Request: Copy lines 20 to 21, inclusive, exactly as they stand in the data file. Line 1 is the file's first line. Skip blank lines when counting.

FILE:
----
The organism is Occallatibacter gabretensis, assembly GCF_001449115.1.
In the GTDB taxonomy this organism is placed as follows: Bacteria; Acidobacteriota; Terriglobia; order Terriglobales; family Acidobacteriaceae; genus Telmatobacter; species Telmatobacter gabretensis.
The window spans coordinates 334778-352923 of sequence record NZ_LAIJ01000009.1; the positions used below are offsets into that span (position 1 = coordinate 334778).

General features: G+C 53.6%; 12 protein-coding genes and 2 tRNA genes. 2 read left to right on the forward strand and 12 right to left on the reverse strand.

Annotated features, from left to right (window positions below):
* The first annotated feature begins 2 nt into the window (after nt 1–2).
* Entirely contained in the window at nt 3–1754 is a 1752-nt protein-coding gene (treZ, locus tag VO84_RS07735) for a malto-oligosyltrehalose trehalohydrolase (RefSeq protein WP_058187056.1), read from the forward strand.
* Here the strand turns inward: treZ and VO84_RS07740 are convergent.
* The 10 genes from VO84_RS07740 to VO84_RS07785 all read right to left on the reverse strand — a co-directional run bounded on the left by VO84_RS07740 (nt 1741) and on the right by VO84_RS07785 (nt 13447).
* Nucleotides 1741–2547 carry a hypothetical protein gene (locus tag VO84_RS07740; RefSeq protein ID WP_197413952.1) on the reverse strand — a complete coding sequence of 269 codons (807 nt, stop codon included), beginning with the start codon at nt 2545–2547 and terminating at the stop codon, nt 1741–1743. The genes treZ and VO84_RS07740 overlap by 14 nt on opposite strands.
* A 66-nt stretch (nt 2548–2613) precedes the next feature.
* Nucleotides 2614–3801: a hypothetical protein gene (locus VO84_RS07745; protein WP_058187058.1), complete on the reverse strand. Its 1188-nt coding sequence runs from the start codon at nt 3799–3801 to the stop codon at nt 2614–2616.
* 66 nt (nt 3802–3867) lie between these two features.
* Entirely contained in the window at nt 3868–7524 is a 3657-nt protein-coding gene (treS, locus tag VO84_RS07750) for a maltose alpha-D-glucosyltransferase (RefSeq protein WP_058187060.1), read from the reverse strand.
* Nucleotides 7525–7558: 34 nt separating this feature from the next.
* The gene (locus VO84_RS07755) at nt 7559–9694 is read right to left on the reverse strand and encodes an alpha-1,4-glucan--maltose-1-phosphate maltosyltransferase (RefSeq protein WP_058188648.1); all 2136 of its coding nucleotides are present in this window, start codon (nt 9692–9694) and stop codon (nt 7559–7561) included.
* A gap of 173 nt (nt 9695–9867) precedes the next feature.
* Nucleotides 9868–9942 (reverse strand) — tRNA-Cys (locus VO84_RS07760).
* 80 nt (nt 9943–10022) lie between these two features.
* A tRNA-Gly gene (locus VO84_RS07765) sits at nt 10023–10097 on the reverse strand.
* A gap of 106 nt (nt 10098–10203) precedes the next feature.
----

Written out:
* A tRNA-Gly gene (locus VO84_RS07765) sits at nt 10023–10097 on the reverse strand.
* A gap of 106 nt (nt 10098–10203) precedes the next feature.